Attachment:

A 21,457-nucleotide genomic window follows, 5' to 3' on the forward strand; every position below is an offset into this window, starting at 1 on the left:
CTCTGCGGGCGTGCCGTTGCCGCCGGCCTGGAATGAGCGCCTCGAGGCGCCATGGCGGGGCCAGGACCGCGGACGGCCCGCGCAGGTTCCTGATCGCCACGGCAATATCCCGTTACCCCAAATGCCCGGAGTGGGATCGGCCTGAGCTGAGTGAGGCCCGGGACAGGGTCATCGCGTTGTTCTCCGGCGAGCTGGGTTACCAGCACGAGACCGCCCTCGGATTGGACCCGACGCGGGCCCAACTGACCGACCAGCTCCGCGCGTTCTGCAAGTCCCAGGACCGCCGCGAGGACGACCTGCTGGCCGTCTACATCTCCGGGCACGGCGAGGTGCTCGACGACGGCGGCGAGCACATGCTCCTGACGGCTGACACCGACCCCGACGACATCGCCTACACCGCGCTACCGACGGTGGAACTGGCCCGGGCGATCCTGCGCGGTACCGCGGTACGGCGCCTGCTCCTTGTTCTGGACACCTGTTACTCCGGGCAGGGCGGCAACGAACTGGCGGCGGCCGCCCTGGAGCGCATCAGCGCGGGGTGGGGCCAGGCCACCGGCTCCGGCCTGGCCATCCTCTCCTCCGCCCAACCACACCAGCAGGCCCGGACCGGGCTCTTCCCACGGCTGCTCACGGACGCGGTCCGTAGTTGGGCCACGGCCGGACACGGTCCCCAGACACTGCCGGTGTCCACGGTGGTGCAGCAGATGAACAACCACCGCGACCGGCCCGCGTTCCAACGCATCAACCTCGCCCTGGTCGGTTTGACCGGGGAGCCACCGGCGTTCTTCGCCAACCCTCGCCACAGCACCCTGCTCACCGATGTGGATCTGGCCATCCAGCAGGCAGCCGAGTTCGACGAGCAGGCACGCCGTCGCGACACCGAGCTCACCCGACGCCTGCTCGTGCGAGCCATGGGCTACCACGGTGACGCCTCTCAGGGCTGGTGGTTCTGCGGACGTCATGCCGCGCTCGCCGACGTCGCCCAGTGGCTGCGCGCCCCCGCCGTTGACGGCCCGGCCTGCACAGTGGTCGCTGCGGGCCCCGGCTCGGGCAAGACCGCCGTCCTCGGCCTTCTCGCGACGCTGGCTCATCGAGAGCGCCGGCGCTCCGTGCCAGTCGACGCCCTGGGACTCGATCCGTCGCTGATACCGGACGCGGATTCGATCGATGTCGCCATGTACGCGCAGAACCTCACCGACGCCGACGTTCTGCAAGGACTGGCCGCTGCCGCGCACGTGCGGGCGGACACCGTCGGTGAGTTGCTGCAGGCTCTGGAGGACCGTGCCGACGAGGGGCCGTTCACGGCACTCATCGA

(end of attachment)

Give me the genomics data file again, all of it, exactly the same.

A 21,457-nucleotide genomic window follows, 5' to 3' on the forward strand; every position below is an offset into this window, starting at 1 on the left:
CTCTGCGGGCGTGCCGTTGCCGCCGGCCTGGAATGAGCGCCTCGAGGCGCCATGGCGGGGCCAGGACCGCGGACGGCCCGCGCAGGTTCCTGATCGCCACGGCAATATCCCGTTACCCCAAATGCCCGGAGTGGGATCGGCCTGAGCTGAGTGAGGCCCGGGACAGGGTCATCGCGTTGTTCTCCGGCGAGCTGGGTTACCAGCACGAGACCGCCCTCGGATTGGACCCGACGCGGGCCCAACTGACCGACCAGCTCCGCGCGTTCTGCAAGTCCCAGGACCGCCGCGAGGACGACCTGCTGGCCGTCTACATCTCCGGGCACGGCGAGGTGCTCGACGACGGCGGCGAGCACATGCTCCTGACGGCTGACACCGACCCCGACGACATCGCCTACACCGCGCTACCGACGGTGGAACTGGCCCGGGCGATCCTGCGCGGTACCGCGGTACGGCGCCTGCTCCTTGTTCTGGACACCTGTTACTCCGGGCAGGGCGGCAACGAACTGGCGGCGGCCGCCCTGGAGCGCATCAGCGCGGGGTGGGGCCAGGCCACCGGCTCCGGCCTGGCCATCCTCTCCTCCGCCCAACCACACCAGCAGGCCCGGACCGGGCTCTTCCCACGGCTGCTCACGGACGCGGTCCGTAGTTGGGCCACGGCCGGACACGGTCCCCAGACACTGCCGGTGTCCACGGTGGTGCAGCAGATGAACAACCACCGCGACCGGCCCGCGTTCCAACGCATCAACCTCGCCCTGGTCGGTTTGACCGGGGAGCCACCGGCGTTCTTCGCCAACCCTCGCCACAGCACCCTGCTCACCGATGTGGATCTGGCCATCCAGCAGGCAGCCGAGTTCGACGAGCAGGCACGCCGTCGCGACACCGAGCTCACCCGACGCCTGCTCGTGCGAGCCATGGGCTACCACGGTGACGCCTCTCAGGGCTGGTGGTTCTGCGGACGTCATGCCGCGCTCGCCGACGTCGCCCAGTGGCTGCGCGCCCCCGCCGTTGACGGCCCGGCCTGCACAGTGGTCGCTGCGGGCCCCGGCTCGGGCAAGACCGCCGTCCTCGGCCTTCTCGCGACGCTGGCTCATCGAGAGCGCCGGCGCTCCGTGCCAGTCGACGCCCTGGGACTCGATCCGTCGCTGATACCGGACGCGGATTCGATCGATGTCGCCATGTACGCGCAGAACCTCACCGACGCCGACGTTCTGCAAGGACTGGCCGCTGCCGCGCACGTGCGGGCGGACACCGTCGGTGAGTTGCTGCAGGCTCTGGAGGACCGTGCCGACGAGGGGCCGTTCACGGCACTCATCGA